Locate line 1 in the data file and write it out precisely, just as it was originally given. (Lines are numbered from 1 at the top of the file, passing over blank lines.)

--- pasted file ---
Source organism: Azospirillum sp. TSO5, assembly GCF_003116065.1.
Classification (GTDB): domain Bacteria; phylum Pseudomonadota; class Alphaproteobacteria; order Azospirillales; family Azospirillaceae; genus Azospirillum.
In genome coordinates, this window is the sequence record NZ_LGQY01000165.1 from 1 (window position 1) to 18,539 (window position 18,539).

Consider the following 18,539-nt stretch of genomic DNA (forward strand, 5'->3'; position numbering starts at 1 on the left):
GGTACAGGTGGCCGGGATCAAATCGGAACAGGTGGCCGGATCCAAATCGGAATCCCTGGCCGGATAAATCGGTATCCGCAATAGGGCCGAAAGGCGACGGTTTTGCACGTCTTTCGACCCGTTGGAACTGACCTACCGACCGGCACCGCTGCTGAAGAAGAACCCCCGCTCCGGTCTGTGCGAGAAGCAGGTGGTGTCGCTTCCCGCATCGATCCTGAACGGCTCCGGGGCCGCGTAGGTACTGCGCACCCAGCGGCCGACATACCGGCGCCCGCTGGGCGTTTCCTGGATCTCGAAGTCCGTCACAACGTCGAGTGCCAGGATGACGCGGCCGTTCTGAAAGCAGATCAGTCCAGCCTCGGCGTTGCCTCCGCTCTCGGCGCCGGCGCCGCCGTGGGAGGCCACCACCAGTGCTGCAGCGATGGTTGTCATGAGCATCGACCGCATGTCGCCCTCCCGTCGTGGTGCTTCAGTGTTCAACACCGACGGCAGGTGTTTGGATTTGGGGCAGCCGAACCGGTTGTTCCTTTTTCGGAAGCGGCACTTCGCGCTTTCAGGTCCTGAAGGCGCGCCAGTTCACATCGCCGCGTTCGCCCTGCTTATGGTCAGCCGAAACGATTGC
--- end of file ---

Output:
Source organism: Azospirillum sp. TSO5, assembly GCF_003116065.1.